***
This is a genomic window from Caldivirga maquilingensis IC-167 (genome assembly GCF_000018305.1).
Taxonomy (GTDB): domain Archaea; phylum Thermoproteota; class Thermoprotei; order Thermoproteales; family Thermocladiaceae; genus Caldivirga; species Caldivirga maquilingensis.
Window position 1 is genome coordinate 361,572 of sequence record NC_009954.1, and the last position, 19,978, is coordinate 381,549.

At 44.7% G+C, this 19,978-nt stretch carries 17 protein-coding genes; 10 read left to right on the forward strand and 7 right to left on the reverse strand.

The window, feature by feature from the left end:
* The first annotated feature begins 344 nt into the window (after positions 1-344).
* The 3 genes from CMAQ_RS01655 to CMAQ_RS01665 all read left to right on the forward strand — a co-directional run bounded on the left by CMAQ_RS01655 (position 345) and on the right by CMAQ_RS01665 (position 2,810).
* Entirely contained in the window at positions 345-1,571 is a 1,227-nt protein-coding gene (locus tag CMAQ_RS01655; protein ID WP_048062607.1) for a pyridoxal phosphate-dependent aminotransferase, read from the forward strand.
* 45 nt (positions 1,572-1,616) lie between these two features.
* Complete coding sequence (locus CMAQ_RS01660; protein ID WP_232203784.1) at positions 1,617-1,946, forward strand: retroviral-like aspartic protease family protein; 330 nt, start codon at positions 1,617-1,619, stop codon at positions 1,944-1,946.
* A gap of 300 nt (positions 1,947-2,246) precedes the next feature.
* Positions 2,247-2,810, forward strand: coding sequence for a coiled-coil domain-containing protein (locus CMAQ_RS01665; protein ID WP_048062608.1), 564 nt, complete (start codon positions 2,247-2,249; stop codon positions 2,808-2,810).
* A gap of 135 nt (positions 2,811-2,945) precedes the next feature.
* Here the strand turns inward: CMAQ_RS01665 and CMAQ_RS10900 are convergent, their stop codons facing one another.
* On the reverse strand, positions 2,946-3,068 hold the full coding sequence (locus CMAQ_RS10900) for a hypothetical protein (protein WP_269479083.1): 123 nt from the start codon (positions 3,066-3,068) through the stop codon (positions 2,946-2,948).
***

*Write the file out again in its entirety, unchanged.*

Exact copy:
This is a genomic window from Caldivirga maquilingensis IC-167 (genome assembly GCF_000018305.1).
Taxonomy (GTDB): domain Archaea; phylum Thermoproteota; class Thermoprotei; order Thermoproteales; family Thermocladiaceae; genus Caldivirga; species Caldivirga maquilingensis.
Window position 1 is genome coordinate 361,572 of sequence record NC_009954.1, and the last position, 19,978, is coordinate 381,549.

At 44.7% G+C, this 19,978-nt stretch carries 17 protein-coding genes; 10 read left to right on the forward strand and 7 right to left on the reverse strand.

The window, feature by feature from the left end:
* The first annotated feature begins 344 nt into the window (after positions 1-344).
* The 3 genes from CMAQ_RS01655 to CMAQ_RS01665 all read left to right on the forward strand — a co-directional run bounded on the left by CMAQ_RS01655 (position 345) and on the right by CMAQ_RS01665 (position 2,810).
* Entirely contained in the window at positions 345-1,571 is a 1,227-nt protein-coding gene (locus tag CMAQ_RS01655; protein ID WP_048062607.1) for a pyridoxal phosphate-dependent aminotransferase, read from the forward strand.
* 45 nt (positions 1,572-1,616) lie between these two features.
* Complete coding sequence (locus CMAQ_RS01660; protein ID WP_232203784.1) at positions 1,617-1,946, forward strand: retroviral-like aspartic protease family protein; 330 nt, start codon at positions 1,617-1,619, stop codon at positions 1,944-1,946.
* A gap of 300 nt (positions 1,947-2,246) precedes the next feature.
* Positions 2,247-2,810, forward strand: coding sequence for a coiled-coil domain-containing protein (locus CMAQ_RS01665; protein ID WP_048062608.1), 564 nt, complete (start codon positions 2,247-2,249; stop codon positions 2,808-2,810).
* A gap of 135 nt (positions 2,811-2,945) precedes the next feature.
* Here the strand turns inward: CMAQ_RS01665 and CMAQ_RS10900 are convergent, their stop codons facing one another.
* On the reverse strand, positions 2,946-3,068 hold the full coding sequence (locus CMAQ_RS10900) for a hypothetical protein (protein WP_269479083.1): 123 nt from the start codon (positions 3,066-3,068) through the stop codon (positions 2,946-2,948).